The BBVA Microfinance Foundation, invited by the SEGIB to provide expertise on entrepreneurship of vulnerable people in the 11th Ibero-American Business Meeting

The BBVA Microfinance Foundation (BBVAMF) participated in the preparatory meeting for the 11th Ibero-American Business Meeting, a forum of 50 experts from international organizations, foundations and corporations, among others, that have defined the lines of work of the next Summit of Heads of State and Government to be held in October 2018 in Colombia, with the slogan “Latin American Economic Outlook 2017: Youth, Entrepreneurship and Education for Development”.

These institutions provide the Ibero-American Secretary General, organizer of the governmental conference, with its knowledge and best practices on these issues that are relevant to the region. The experts will share their experience and aid in setting the agenda to be discussed at the summit.

The BBVAMF shared its experience in supporting the sustainable and inclusive economic and social progress of the most disadvantaged people through funding productive activities and how entrepreneurship is an effective way for them to improve their quality of life, their families and communities.

“In the absence of alternative employment, and due to the low productivity and informality of the economy, many people in Latin America choose to start an entrepreneurial activity to meet their income needs. These tend to be one-person or family businesses in unproductive sectors that do not allow human capital accumulation and have limited access to financing, which prevents growth. In fact, SMEs account for 80% of business and only contribute between 16 and 36% of gross domestic product”, said Laura Fernández Lord, who is responsible for Gender Equality and Empowerment of Women at the BBVAMF, during her speech at the “Financing entrepreneurship” panel at the preparatory meeting.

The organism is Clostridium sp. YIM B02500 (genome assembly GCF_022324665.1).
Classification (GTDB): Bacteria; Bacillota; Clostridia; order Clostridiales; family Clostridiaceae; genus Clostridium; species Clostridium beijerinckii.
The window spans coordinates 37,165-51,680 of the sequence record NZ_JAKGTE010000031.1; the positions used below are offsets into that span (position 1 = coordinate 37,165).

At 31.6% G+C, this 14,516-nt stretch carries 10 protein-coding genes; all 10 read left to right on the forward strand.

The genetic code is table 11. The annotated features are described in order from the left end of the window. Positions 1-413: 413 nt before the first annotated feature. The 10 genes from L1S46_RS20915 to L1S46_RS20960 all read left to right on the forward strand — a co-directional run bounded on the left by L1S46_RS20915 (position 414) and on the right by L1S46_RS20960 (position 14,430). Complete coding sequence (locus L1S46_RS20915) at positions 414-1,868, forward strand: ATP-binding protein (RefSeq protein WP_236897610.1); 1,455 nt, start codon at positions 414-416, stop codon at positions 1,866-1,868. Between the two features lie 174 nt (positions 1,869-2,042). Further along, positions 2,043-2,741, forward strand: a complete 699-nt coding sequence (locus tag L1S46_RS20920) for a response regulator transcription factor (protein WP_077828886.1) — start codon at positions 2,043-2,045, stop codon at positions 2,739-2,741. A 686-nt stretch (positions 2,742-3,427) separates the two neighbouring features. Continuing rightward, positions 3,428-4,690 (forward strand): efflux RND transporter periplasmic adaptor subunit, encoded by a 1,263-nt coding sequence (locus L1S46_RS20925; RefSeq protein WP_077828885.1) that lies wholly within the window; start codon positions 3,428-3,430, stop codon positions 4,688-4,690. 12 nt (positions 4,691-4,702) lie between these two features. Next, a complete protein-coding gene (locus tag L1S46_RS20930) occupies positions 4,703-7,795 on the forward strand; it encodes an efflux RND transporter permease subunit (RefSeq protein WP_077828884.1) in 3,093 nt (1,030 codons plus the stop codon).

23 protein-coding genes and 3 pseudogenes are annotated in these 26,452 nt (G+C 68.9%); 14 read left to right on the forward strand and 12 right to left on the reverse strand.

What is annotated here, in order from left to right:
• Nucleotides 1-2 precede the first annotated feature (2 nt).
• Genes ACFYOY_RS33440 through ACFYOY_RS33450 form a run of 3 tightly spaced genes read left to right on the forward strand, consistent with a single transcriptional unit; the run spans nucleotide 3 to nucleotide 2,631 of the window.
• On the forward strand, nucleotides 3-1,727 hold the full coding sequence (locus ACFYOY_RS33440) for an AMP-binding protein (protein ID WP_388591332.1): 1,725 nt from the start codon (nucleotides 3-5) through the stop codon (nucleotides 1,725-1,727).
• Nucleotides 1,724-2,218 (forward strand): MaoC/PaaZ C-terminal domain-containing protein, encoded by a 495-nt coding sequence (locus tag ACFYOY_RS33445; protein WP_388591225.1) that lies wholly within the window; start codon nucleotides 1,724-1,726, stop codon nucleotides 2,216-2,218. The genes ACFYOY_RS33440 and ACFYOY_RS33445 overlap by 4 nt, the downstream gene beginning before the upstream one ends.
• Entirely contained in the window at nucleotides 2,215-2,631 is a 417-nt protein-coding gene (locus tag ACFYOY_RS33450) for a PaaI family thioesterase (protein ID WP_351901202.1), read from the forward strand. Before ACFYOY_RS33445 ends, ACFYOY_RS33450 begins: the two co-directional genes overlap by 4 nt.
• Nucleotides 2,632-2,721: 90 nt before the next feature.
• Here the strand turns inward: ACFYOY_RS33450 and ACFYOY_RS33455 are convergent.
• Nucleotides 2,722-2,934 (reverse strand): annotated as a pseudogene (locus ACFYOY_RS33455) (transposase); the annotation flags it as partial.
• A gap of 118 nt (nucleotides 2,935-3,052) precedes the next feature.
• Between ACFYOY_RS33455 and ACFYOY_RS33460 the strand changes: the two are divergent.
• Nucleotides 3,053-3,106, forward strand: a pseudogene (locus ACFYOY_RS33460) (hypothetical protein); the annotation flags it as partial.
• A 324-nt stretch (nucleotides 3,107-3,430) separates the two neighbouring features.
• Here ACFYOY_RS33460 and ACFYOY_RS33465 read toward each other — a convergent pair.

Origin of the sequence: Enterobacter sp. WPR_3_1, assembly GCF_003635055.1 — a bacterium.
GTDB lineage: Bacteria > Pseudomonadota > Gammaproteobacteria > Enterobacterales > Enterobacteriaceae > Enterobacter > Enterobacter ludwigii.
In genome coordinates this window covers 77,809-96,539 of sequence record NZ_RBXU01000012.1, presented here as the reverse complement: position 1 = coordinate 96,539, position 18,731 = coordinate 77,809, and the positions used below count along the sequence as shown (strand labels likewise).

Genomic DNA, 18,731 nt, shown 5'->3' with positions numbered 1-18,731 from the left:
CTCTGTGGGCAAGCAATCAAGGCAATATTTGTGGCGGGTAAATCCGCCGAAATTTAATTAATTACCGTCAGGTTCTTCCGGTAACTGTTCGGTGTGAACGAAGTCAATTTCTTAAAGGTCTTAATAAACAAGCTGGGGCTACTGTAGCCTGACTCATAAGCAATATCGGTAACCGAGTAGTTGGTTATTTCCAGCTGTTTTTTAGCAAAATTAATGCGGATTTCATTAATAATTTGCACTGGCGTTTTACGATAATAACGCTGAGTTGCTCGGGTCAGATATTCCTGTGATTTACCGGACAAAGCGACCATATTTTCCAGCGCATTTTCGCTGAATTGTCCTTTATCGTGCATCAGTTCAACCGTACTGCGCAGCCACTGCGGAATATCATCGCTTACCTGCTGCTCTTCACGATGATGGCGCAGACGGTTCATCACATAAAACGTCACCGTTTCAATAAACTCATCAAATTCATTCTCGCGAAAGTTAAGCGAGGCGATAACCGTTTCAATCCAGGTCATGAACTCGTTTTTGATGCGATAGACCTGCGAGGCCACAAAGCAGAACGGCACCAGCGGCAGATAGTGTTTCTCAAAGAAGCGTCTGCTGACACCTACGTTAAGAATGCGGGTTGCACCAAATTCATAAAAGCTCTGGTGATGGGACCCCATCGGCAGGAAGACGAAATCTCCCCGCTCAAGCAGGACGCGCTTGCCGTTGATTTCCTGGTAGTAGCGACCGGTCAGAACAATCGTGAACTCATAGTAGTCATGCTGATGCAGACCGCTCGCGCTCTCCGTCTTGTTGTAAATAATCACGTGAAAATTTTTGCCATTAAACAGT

In Latin America, half of the population, 210 million people, is excluded from the financial system, which prevents individual initiative from being transformed into high value-added entrepreneurship.  Asymmetries in information (creditworthiness, credit history, lack of reliable accounting, etc.), combined with the lack of guarantees and a banking model that is not adapted to the needs of small businesses, considerably reduces access to financing and if this is achieved, it is very short lived. This financial gap contributes to reinforcing the spiral of informality and productivity.

“Closing the gap between informal and formal financing remains one of the main outstanding tasks to allow greater average productivity of vulnerable entrepreneurs and create jobs,” Laura Fernández Lord highlighted.

Thirty-two percent of customers of the BBVAMF has risen above the poverty threshold after two years in one of the Foundation’s institutions. Their assets increase at an annual rate of 29%, and their sales and profits grow by 16% annually. In 2015, customers provided employment to 214,817 people, 8% of entrepreneurs created a new job vacancy after two years in the BBVAMF. However, only 15% have one or more employees. As the vulnerability of customers decreases, surpluses are higher and their capacity to generate employment also grows. The challenge, therefore, is to make their businesses more productive, through access to credit and improving their entrepreneurial skills and abilities.